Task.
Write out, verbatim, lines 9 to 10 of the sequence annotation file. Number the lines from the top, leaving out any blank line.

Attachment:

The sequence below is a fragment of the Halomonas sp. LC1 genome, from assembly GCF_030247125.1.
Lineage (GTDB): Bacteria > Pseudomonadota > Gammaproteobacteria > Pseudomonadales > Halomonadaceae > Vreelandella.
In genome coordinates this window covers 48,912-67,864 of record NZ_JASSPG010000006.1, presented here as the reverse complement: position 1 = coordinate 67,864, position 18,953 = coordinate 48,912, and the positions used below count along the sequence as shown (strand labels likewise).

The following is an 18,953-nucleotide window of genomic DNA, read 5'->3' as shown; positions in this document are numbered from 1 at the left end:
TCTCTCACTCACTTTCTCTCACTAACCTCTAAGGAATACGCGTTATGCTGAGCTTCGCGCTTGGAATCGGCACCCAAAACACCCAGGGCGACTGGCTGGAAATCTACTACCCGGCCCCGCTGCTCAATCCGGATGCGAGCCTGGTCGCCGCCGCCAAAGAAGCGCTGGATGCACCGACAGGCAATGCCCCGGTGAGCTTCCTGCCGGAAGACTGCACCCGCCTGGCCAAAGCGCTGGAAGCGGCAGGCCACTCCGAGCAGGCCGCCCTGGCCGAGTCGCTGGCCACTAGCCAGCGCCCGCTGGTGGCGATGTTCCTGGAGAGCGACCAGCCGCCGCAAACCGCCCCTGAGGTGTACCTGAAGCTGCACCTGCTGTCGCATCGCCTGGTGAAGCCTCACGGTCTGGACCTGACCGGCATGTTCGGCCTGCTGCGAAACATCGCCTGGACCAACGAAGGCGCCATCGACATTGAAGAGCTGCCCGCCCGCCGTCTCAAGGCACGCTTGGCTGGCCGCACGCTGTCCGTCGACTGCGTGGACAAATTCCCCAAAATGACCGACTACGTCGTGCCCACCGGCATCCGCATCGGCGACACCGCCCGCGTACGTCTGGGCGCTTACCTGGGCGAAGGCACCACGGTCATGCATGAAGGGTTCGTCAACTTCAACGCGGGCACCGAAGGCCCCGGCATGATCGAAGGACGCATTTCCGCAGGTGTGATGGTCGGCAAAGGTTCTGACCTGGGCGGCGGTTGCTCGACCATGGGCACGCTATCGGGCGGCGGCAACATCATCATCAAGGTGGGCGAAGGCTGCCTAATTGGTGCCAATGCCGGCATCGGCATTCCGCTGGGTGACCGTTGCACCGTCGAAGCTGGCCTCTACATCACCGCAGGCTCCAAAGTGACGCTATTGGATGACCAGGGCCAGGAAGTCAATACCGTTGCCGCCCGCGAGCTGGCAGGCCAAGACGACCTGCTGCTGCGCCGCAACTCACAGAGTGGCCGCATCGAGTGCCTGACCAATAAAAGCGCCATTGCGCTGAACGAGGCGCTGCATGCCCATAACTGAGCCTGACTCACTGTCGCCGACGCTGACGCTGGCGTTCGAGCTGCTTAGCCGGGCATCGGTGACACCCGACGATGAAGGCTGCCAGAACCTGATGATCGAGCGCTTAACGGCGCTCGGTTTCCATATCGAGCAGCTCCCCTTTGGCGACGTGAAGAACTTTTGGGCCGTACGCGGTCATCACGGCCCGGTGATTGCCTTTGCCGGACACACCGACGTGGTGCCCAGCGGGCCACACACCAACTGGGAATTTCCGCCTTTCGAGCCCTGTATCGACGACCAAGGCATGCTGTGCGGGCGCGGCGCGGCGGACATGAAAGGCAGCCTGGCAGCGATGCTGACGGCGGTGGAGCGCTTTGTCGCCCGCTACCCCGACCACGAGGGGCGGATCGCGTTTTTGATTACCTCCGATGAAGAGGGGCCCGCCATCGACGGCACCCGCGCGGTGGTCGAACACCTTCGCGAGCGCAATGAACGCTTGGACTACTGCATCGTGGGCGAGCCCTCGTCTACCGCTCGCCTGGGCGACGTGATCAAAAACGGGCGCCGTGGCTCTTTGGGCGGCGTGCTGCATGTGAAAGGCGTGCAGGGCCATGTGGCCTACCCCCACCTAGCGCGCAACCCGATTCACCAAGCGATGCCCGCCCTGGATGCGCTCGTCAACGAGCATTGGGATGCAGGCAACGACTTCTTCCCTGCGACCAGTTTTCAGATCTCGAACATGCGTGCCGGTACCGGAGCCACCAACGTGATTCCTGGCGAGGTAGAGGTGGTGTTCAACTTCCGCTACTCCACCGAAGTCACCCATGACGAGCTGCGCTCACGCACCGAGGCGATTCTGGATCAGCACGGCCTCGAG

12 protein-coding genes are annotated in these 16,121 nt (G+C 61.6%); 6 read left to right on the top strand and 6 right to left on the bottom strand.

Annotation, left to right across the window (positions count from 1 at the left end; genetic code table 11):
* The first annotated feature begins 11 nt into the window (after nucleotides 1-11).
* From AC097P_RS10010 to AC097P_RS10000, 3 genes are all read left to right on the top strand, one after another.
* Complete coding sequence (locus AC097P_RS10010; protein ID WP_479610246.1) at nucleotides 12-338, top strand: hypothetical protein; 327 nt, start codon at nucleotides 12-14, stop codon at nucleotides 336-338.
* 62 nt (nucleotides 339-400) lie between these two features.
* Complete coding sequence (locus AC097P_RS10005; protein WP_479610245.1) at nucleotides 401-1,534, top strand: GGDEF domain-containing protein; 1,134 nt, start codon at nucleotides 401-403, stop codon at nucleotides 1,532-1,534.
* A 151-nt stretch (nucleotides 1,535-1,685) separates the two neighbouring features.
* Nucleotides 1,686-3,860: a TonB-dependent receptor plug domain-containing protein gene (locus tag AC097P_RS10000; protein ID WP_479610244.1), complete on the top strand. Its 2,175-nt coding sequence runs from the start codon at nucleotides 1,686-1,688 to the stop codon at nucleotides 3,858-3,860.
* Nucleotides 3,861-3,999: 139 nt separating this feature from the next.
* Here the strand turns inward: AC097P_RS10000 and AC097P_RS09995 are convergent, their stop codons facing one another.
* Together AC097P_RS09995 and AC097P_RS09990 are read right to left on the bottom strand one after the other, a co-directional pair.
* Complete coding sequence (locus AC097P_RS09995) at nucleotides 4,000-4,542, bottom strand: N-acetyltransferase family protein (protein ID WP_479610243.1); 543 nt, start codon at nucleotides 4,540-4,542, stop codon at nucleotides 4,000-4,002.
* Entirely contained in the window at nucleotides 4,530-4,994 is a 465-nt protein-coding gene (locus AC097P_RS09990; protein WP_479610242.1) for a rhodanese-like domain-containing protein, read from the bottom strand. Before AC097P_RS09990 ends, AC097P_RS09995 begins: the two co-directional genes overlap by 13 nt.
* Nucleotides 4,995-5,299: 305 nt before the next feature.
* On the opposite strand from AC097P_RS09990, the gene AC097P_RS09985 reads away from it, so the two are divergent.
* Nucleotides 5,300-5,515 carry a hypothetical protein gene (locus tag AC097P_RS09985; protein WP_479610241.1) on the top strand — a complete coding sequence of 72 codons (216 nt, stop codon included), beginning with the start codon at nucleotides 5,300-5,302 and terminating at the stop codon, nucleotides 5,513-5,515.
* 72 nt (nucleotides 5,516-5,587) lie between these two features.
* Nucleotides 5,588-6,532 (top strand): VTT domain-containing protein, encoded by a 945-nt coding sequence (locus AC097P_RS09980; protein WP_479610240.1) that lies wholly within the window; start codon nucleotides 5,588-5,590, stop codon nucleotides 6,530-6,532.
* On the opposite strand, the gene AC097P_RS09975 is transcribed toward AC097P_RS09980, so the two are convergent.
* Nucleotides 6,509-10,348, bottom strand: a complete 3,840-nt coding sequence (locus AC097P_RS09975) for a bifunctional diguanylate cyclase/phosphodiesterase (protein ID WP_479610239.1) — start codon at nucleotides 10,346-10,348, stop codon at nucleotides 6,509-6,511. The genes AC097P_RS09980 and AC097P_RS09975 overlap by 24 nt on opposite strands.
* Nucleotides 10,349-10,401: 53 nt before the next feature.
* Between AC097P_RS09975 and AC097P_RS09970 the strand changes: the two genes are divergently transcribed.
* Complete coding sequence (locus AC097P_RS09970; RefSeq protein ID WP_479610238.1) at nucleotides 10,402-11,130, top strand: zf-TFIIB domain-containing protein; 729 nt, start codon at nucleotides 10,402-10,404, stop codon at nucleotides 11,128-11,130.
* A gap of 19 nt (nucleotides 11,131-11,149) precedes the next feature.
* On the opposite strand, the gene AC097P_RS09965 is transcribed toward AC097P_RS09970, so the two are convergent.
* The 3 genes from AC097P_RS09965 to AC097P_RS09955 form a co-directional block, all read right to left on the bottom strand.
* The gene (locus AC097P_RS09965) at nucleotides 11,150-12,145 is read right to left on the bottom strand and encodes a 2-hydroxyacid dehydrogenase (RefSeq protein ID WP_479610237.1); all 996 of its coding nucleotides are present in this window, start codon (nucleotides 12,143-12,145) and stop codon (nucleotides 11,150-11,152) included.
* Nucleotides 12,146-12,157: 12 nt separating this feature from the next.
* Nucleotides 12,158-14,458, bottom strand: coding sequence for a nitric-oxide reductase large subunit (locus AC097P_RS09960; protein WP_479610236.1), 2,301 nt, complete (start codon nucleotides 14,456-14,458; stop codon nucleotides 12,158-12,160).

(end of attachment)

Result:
* From AC097P_RS10010 to AC097P_RS10000, 3 genes are all read left to right on the top strand, one after another.
* Complete coding sequence (locus AC097P_RS10010; protein ID WP_479610246.1) at nucleotides 12-338, top strand: hypothetical protein; 327 nt, start codon at nucleotides 12-14, stop codon at nucleotides 336-338.